Friday, December 26, 2014

The Problem With Killer Instinct

What follows is a look at the current state of Killer Instinct (2013), some factors related to it's possible long term success or failure, and a cautionary note about loving something so much you slowly smother it to death.

I love the new Killer Instinct. It's an absolutely astounding re-imagining of a series that could not have been more dated (it is 199X in videogame form) and irrelevant to the current fighting game climate. Somehow, against all odds, the developers of Season 1 (Double Helix) managed to create a modern version of Killer Instinct that was instantly recognizable to anyone who was a fan of the old games, while simultaneously incorporating enough modern elements and sensibilities to make the game much more interesting and palatable to a modern audience.

Due to a buyout, Double Helix left after the completion of Season 1, and new developer Iron Galaxy was brought in to work on Season 2. They've had a very difficult job in that they needed to pick up where Double Helix left off without a lot of time to do so, and they're responsible for a fairly difficult line up this season - four returning characters, which includes some serious fan favorites, and four (possibly five) brand new characters that they have to sell to the KI community.

At around the halfway mark through Season 2's release cycle, my review is: Iron Galaxy is crushing it. The first two returning characters - T.J. Combo and Maya - were both excellent re-imaginings of their inspirational characters (Maya's revision is nothing short of fantastic, considering the hyper-90's, ultra tacky original design of the character) and the Riptor trailer posted recently seems to put them at 3/3 in terms of updating old characters to a modern fighting game. Kan Ra, their first original character, also turned out very nicely: he has flavor, depth, and interesting mechanics while still feeling like a part of the KI universe.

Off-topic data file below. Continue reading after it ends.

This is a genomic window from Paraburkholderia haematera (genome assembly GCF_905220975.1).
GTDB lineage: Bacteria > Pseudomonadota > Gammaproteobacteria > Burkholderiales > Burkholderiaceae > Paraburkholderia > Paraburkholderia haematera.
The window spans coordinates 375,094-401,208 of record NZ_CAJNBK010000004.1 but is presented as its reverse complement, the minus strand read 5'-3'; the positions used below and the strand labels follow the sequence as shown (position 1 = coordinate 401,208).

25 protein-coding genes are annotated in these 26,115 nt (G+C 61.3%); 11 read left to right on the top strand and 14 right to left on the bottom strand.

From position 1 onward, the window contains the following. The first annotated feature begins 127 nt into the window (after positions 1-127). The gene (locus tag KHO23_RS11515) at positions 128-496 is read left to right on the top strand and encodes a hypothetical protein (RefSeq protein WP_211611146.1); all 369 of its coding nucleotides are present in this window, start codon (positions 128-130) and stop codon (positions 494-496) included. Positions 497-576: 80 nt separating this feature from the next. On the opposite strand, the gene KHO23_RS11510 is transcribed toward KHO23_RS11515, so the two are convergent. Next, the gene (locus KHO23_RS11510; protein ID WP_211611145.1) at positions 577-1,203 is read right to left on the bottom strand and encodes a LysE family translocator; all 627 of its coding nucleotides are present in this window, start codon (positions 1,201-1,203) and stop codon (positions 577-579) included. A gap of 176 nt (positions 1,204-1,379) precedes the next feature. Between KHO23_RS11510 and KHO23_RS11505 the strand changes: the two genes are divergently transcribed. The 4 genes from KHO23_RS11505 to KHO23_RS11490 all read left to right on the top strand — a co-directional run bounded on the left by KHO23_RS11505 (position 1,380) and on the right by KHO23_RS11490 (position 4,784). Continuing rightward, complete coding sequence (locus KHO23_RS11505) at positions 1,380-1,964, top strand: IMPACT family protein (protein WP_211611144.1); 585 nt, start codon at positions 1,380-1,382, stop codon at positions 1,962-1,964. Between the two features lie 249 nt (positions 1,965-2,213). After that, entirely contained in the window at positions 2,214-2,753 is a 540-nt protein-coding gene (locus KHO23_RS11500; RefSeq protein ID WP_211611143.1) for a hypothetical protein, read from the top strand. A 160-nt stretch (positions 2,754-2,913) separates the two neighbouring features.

If Iron Galaxy can keep this level of quality up, I have full confidence that Season 2 will be a fantastic step forward for this game and the franchise as a whole, and it will pave the way for Season 3 and beyond.

And all of that effort may be for naught if a couple of things don't change.

The videogame part of Killer Instinct is fantastic: it's a very fun game to play at a relatively causal level (it's not particularly newbie friendly, but the basics aren't much trickier than other franchises), and it can also be a deeply rewarding game to play at a highly competitive level. Even if you don't play at that level (like myself) it can be just as satisfying to watch, especially since a fair chunk of the game involves reading and understanding the opponent. On those merits, I could see Killer Instinct being popular for many years to come, and I could easily see it being a tournament staple.